### Basics of Machine Learning Series

### Pick a network architecture:

This usually means to pick the connectivity pattern between the neurons.

Fig.1 shows a few examples of network architectures. It can be seen that the three networks have the same number of input and output units. This is so because the input units equals input features in a given training example while the output units equals the number of target classes.

As a general rule, the when the number of classes are greater than 2, then the classes should be one hot encoded to ease the process of classification. It can be seen an defining individual logistic units for determining whether or not it belongs to that class.

As a default, the number of hidden layers can be kept as 1, or if the number of hidden layers is greater than 1, then the same number of hidden units in each layer. Also, the more the number of hidden units the better. One drawback it presents is in terms of computation expense. The number of units in a hidden layer is generally comparable or a little greater than the number of features (2, 3, or 4 times maybe).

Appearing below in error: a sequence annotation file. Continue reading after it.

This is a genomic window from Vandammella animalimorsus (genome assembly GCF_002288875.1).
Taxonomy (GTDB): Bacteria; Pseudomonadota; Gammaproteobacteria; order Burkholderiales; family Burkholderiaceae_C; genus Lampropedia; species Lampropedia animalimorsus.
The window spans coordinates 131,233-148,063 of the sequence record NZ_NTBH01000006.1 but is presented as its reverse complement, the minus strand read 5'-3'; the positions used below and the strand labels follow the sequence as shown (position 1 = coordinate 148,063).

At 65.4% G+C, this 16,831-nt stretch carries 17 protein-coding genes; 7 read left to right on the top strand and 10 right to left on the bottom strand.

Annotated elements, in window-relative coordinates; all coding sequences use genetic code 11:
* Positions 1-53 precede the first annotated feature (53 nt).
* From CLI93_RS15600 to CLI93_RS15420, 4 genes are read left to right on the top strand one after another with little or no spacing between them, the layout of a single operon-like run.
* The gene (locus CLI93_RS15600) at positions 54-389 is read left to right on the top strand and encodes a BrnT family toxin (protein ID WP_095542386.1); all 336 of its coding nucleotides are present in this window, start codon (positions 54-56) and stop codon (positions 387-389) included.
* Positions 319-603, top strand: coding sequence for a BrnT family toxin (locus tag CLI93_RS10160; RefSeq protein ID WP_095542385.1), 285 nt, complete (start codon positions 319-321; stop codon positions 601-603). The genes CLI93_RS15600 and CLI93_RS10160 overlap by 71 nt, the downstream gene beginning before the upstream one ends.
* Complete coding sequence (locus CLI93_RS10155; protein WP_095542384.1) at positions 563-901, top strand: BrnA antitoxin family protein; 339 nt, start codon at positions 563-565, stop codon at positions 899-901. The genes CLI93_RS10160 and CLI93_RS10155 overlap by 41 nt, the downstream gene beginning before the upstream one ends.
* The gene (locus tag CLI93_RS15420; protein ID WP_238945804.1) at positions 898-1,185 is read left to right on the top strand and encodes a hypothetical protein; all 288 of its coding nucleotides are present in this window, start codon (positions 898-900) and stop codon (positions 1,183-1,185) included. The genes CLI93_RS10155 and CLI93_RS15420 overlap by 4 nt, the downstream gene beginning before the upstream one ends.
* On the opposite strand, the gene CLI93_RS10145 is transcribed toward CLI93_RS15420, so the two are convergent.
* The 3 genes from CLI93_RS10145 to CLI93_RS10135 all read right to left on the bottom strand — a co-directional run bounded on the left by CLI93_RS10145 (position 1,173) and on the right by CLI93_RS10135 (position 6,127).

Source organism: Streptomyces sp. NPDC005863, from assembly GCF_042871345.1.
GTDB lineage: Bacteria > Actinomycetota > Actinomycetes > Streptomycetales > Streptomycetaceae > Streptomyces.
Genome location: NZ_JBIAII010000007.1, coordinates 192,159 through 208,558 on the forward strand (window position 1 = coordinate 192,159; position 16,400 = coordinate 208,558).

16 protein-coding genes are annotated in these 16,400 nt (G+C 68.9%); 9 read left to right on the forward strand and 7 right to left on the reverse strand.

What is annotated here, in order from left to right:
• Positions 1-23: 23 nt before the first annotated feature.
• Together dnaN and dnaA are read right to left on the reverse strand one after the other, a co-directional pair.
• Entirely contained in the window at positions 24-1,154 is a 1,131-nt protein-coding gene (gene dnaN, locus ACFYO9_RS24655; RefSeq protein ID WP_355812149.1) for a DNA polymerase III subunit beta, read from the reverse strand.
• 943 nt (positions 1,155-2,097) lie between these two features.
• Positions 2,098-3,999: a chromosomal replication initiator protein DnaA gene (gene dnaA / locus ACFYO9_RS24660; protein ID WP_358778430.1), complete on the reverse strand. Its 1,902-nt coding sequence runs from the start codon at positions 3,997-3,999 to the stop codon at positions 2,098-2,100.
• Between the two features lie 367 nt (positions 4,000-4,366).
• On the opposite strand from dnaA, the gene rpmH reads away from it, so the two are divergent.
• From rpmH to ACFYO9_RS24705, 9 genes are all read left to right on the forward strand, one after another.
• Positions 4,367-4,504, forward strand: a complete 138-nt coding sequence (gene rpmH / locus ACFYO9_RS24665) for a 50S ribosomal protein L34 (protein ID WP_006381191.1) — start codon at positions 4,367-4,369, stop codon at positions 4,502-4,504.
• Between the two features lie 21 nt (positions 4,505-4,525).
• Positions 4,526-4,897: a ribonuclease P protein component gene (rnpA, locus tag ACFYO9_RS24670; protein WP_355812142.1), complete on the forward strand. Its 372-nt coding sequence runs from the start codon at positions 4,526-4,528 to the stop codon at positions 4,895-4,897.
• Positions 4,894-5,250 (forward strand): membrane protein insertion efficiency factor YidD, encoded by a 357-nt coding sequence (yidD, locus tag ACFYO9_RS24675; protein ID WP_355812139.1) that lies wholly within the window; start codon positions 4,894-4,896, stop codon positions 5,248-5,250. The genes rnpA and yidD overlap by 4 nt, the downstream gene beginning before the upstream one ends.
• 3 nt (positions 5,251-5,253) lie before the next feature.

### Training a neural network:

- Random weight initialization
- Forward propagation to calculate \(h(x^{(i)})\)
- Calculate the cost, \(J(\Theta)\)
- Backpropagation to compute partial derivatives, \(\frac {\partial} {\partial \Theta_{jk}^{(l)}} J(\Theta)\)
- Use gradient checking to compare \(\frac {\partial} {\partial \Theta_{jk}^{(l)}} J(\Theta)\) given by backpropagation vs the numerical estimate of gradient. Then disable gradient checking.
- Use gradient descent or any other optimization algorithm to minimize \(J(\Theta)\).

For neural networks the cost function, \(J(\Theta)\) is non-convex and hence susceptible to local minima. But in practice it does not present a serious problem in the implementation.